"@context": [
  "type": ["VerifiableCredential", "IDCard"],
  "id": "urn:credential:34502108-4540",
  "issuer": "",
  "issuanceDate": "2020-07-20T13:58:53Z",
  "credentialSubject": {
    "id": "urn:id-card:personal:1",
    "personalIdentifier": "34502108",
    "name": "Hanna Herwitz",
    "dateOfBirth": "1984-09-17",
    "placeOfBirth": "Asgard City",
    "currentAddress": "24th Street 210, Asgard City, 1023",
    "gender": "Female"
  "credentialStatus": {
    "id": "",
    "type": "CredentialStatusList2017"
  "proof": {
    "type": "Ed25519Signature2020",
    "created": "2020-07-20T13:58:53Z",
    "proofPurpose": "assertionMethod",
    "verificationMethod": "",
    "proofValue": "z2ty8BNvrKCvAXGqJVXF8aZ1jK5o5uXFvhXJksUXhn61uSwJJmWdcntfqvZTLbWmQHpieyhdcrG43em37Jo8bswvR"

This JSON represents the digital version of Hanna Herwitz's ID card. Let's take a look at some of the most relevant parts of the VC:


The credential type can be used to determine if a specific credential is appropriate for a particular use case. In the example above, the type value is ["VerifiableCredential", "IDCard"].


Represents the issuer of the credential and has to be a URI or an object containing an ID property. The example above is the Asgard government with the value Note that the value starts with did; this is a Decentralized Identifier, a new identifier enabling verifiable, decentralized digital identity. However, it's not mandatory to use DIDs.

Credential Subject

Refers to the subject of the verifiable credential; it can be a DID or an object containing an id property. In the example above, the subject data is:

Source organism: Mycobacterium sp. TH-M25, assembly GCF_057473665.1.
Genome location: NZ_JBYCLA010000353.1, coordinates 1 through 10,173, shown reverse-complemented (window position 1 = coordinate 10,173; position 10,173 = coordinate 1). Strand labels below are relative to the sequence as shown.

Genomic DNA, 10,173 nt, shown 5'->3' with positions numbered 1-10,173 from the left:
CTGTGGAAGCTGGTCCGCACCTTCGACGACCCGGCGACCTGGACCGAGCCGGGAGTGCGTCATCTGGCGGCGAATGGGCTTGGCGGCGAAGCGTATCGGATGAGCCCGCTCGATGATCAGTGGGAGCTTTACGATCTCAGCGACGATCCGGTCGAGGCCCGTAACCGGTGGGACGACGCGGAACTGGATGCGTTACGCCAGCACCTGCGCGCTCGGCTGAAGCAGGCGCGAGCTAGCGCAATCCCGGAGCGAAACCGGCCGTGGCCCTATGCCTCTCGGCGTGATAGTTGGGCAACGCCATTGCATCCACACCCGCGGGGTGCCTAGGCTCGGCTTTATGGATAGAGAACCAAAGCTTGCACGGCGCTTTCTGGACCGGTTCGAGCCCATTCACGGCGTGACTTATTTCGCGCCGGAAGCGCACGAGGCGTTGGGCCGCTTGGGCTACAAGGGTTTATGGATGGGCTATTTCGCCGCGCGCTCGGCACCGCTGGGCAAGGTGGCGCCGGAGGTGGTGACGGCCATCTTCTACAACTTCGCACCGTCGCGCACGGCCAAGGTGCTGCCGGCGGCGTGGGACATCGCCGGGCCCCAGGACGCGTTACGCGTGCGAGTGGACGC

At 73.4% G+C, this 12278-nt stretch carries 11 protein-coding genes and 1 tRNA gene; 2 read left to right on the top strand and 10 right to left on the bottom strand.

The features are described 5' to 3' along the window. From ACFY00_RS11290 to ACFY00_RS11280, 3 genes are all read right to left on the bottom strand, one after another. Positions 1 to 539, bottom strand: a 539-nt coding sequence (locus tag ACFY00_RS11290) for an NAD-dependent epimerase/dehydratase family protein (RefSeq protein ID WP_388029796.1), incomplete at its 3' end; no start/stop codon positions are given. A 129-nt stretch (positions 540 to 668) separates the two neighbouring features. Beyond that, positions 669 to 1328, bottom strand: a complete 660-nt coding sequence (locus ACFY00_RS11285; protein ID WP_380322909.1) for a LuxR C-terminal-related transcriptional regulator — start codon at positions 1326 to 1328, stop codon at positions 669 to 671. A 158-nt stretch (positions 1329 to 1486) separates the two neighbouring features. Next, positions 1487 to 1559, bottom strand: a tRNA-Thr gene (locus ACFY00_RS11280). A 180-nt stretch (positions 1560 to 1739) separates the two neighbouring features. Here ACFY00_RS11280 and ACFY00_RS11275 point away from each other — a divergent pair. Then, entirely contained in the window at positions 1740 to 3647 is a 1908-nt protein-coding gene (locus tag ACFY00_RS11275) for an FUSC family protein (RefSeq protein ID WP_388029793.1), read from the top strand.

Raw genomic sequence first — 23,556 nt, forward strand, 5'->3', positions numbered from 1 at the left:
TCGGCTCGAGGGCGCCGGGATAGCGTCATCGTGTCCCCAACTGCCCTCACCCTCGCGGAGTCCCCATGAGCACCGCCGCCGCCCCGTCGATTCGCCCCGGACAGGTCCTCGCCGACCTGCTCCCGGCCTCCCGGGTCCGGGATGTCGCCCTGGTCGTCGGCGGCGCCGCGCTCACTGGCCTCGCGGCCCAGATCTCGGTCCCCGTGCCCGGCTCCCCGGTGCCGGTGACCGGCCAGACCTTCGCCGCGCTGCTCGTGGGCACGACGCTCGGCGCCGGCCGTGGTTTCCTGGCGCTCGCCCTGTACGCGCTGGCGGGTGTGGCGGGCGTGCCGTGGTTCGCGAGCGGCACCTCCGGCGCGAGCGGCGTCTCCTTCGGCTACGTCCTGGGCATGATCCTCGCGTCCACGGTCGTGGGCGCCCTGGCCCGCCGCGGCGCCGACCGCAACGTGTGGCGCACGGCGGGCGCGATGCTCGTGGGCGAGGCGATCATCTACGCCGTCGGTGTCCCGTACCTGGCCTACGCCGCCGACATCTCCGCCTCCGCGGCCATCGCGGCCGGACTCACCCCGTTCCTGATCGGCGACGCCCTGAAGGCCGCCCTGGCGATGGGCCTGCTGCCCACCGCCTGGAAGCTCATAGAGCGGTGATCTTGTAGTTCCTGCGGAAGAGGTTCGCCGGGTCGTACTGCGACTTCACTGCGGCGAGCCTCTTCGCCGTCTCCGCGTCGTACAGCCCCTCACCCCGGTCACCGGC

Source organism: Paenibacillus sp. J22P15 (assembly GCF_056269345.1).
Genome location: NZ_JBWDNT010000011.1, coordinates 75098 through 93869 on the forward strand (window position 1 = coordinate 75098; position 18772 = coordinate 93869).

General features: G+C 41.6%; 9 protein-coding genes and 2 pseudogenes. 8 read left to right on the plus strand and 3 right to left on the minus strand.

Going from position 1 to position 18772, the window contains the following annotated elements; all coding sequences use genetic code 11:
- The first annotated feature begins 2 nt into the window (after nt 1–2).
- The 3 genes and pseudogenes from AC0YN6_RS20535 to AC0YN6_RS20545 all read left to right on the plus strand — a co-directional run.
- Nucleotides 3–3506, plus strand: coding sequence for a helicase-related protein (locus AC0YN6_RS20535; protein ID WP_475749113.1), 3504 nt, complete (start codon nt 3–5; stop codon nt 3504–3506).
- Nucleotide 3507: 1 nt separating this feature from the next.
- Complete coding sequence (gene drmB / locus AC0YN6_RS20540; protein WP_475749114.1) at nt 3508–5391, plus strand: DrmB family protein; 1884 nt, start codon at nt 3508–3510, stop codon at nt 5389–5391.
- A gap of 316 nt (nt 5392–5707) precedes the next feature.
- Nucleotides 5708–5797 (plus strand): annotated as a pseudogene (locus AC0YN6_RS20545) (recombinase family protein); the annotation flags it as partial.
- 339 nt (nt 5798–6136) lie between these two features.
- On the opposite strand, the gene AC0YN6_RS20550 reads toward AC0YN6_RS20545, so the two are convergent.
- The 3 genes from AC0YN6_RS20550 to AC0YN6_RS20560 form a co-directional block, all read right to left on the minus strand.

"credentialSubject": {
  "id": "urn:id-card:personal:1",
  "personalIdentifier": "34502108",
  "name": "Hanna Herwitz",
  "dateOfBirth": "1984-09-17",
  "placeOfBirth": "Asgard City",
  "currentAddress": "24th Street 210, Asgard City, 1023",
  "gender": "Female"

Cryptographic Proof

It is one of the most essential parts and what makes this credential verifiable. Refers to cryptographic proofs (can be an object or an array) that can be used to detect tampering and verify the authorship of a credential or the data derived from the VC. In the example above:

"proof": {
  "type": "Ed25519Signature2020",
  "created": "2020-07-20T13:58:53Z",
  "proofPurpose": "assertionMethod",
  "verificationMethod": "",
  "proofValue": "z2ty8BNvrKCvAXGqJVXF8aZ1jK5o5uXFvhXJksUXhn61uSwJJmWdcntfqvZTLbWmQHpieyhdcrG43em37Jo8bswvR"

Verifiable Credentials in Action

Now that you know what a VC looks like, let's look at them in action.

We've developed a site,, where you can play around and debug verifiable credentials.

Issue a VC

To obtain a new verifiable credential, navigate to, where you'll see a demo wallet where you can start by adding your first VC.

ID Wallet Add VC

Follow the steps, and you'll create your verifiable credential! 🎉

ID Wallet VC created

Present a VC

You can use the Presentation Debugger tool to create a request that defines the characteristics you want a Verifiable Presentation to meet.

You can use ID Wallet to see your verifiable credential data in the Presentation Debugger tool.

Presentation tool


Verifiable Credentials are digital, cryptographically signed credentials that you can use in many aspects of your life. There are many use cases in healthcare, education, and legal contexts where VCs are extremely useful.

Users need the means to exercise their identity and disclose their claims without issuers knowing, the same way they do offline.

If you want to learn more about VCs, go to, where you can play around and create and present verifiable credentials.